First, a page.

As mentioned, I use the AdventureWorks2019 sample database that contains a couple of stored procedures. I use the dbo.uspGetBillOfMaterials stored procedure accepting two parameters, @StartProductID and @CheckDate.

Approach 1: Parameterising the SQL connector’s SQL Statements, Ignoring Privacy Levels

Follow these steps to pass the parameters’ values from an Excel sheet to the stored procedure and get the results in Excel:

  1. In Excel, navigate to the Data tab
  2. Click the Get Data dropdown
  3. Hover over the From Database option and click the From SQL Server Database
  4. Enter the Server
  5. Enter the Database
  6. Expand the Advanced options
  7. Type EXEC [dbo].[uspGetBillOfMaterials] @StartProductID = 727, @CheckDate = N'2013-01-01' in the SQL statement textbox
  8. Click OK
Using SQL Statement in Power Query for Excel
Using SQL Statement in Power Query for Excel
  1. Click the dropdown on the Load button
  2. Click Load to
Load to Options to Load the Results of Power Query query into an Excel Sheet or PowerPivot Model

From here, we have some options to load the results either into an Excel sheet or the PowerPivot data model. We want to load the data into the PowerPivot data model in this example.

  1. Select Only Create Connection
  2. Check the Add this data to the Data Model option
  3. Click OK
Loading the Power Query Data into PowerPivot in Excel
Loading the Power Query Data into PowerPivot in Excel
Continue reading “Dynamically Passing Parameters to a SQL Stored Procedure in Excel 365 Using Power Query”

Slowly Changing Dimension (SCD) in Power BI, Part 2, Implementing SCD 1

Slowly Changing Dimension (SCD) in Power BI, Part 2, Implementing SCD 1

I explained what SCD means in a Business Intelligence solution in my previous post. We also discussed that while we do not expect to handle SCD2 in a Power BI implementation, we can handle scenarios similar to SCD1. In this post, I explain how to do so.

Scenario

We have a retail company selling products. The company releases the list of products in Excel format, including list price and dealer price, every year. The product list is released on the first day of July when the financial year starts. We have to implement a Power BI solution that keeps the latest product data to analyse the sales transactions. The following image shows the Product list for 2013:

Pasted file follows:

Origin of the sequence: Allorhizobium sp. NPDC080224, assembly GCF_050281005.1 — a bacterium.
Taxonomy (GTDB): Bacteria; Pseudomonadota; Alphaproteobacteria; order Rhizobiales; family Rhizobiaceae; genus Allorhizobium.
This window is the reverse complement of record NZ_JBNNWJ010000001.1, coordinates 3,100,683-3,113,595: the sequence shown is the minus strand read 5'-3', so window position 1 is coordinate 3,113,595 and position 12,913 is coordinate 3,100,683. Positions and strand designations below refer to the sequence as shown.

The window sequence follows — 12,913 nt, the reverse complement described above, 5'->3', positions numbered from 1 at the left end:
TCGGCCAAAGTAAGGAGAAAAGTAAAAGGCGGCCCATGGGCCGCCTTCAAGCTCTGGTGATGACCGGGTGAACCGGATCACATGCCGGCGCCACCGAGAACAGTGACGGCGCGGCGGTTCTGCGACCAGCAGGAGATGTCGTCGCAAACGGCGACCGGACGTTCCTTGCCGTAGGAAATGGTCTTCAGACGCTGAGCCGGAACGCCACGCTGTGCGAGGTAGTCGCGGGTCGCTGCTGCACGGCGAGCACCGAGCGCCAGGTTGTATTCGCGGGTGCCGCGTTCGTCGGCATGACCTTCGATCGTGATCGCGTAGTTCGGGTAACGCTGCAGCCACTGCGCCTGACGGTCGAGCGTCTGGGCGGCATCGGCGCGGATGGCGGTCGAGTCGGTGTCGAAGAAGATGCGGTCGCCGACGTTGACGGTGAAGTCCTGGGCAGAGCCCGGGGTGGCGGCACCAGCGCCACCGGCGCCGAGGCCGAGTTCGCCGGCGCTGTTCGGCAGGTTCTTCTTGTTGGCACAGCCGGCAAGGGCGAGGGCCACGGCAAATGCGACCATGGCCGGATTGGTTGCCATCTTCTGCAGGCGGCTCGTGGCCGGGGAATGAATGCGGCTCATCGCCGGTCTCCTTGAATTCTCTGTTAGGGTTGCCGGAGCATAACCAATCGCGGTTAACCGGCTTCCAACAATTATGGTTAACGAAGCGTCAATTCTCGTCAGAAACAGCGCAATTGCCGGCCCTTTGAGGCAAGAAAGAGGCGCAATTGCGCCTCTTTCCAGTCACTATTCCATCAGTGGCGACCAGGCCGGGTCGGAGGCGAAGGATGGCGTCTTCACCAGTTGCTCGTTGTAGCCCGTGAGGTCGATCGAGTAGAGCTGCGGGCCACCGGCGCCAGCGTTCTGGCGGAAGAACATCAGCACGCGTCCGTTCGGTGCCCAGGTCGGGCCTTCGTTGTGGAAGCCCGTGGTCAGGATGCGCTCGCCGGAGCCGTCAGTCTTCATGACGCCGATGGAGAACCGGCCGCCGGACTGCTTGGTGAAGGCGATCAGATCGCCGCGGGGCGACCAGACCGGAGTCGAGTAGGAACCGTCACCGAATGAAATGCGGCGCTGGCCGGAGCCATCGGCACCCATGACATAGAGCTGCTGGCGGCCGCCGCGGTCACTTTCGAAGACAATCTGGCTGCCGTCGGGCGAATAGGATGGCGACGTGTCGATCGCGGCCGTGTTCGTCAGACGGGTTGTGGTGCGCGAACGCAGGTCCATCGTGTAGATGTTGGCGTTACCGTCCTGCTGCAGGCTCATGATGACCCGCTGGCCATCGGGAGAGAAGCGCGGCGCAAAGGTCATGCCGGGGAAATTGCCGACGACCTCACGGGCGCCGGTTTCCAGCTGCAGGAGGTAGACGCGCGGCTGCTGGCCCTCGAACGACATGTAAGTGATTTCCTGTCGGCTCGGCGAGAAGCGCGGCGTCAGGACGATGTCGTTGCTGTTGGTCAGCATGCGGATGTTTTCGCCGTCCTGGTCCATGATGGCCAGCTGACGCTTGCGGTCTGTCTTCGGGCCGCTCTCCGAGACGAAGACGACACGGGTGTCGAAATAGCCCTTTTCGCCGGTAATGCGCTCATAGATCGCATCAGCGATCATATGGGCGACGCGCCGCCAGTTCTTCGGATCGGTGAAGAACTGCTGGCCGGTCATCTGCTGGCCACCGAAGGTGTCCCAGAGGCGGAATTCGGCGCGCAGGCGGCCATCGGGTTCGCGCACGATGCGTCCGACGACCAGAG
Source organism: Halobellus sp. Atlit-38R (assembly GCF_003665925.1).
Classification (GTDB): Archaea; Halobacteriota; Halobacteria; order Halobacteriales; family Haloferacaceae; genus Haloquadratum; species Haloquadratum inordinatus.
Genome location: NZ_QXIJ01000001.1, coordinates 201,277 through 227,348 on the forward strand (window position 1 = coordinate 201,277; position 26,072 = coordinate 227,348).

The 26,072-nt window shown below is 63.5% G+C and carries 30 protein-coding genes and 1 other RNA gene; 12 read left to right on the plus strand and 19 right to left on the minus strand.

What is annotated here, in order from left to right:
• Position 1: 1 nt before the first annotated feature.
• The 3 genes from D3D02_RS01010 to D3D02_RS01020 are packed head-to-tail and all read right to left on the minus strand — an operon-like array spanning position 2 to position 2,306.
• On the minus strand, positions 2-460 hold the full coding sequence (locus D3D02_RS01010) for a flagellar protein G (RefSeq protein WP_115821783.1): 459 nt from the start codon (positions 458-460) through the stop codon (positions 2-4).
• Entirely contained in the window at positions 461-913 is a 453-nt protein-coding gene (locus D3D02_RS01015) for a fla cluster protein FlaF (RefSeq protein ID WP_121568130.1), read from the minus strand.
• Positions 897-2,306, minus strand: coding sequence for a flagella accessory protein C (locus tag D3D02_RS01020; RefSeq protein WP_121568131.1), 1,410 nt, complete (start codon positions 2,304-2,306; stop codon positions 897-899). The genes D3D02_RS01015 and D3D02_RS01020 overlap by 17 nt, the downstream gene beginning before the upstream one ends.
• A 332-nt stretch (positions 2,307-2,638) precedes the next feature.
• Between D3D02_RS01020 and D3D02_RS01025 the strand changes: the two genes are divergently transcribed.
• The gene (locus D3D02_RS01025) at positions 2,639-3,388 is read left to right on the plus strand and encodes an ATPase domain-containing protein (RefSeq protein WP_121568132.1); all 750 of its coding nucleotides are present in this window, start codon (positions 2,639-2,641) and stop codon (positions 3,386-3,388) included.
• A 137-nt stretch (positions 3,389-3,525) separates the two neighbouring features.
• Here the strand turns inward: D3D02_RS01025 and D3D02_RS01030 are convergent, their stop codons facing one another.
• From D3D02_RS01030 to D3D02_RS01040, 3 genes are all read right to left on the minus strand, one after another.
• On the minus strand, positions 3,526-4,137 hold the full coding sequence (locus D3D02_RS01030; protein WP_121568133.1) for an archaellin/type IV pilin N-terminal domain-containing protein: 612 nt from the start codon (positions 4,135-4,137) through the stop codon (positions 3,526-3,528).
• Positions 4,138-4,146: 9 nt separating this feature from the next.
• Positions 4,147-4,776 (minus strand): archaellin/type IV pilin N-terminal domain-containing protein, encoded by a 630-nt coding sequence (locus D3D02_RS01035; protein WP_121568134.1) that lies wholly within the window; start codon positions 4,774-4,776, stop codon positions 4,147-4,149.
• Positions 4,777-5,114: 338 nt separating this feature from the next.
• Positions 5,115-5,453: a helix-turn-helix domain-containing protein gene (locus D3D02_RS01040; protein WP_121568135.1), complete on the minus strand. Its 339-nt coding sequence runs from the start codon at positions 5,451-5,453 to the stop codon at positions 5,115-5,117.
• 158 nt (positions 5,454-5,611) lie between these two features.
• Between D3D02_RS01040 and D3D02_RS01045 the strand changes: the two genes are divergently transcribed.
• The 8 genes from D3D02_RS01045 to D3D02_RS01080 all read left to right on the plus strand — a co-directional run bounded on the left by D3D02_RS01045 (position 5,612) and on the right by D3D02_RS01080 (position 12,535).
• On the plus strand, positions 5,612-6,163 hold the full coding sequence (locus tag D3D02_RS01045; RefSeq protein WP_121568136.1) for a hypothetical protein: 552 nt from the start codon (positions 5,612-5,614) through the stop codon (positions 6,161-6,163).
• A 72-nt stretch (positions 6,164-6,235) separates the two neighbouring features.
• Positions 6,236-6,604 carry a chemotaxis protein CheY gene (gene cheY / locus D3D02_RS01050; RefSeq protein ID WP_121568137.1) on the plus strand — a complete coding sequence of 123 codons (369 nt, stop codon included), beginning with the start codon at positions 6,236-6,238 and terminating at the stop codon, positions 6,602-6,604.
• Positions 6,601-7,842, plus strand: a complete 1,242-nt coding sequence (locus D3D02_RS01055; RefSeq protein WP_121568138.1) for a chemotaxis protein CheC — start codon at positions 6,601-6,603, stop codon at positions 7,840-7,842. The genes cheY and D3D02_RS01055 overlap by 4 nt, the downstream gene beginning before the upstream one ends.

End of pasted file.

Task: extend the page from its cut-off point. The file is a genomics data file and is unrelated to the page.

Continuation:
Products List 2013 in Excel
Products List 2013

So each year, we receive a similar Excel file to the above image. The files are stored on a SharePoint Online site.

Scenario Explained

As the previous post explains, an SCD1 always keeps the current data by updating the old data with the new data. So an ETL process reads the data from the source, identifies the existing data in the destination table, inserts the new rows to the destination, updates the existing rows, and deletes the removed rows.

Here is why our scenario is similar to SCD1, with one exception:

  • We do not actually update the data in the Excel files and do not create an ETL process to read the data from the Excel files, identify the changes and apply the changes to an intermediary Excel file
  • We must read the data from the source Excel files, keep the latest data while filtering out the old ones and load the data into the data model.

As you see, while we are taking a very different implementation approach, the results are very similar with an exception: we do not delete any rows.

Implementation

Here is what we should do to achieve the goal:

  • We get the data in Power Query Editor using the SharePoint Folder connector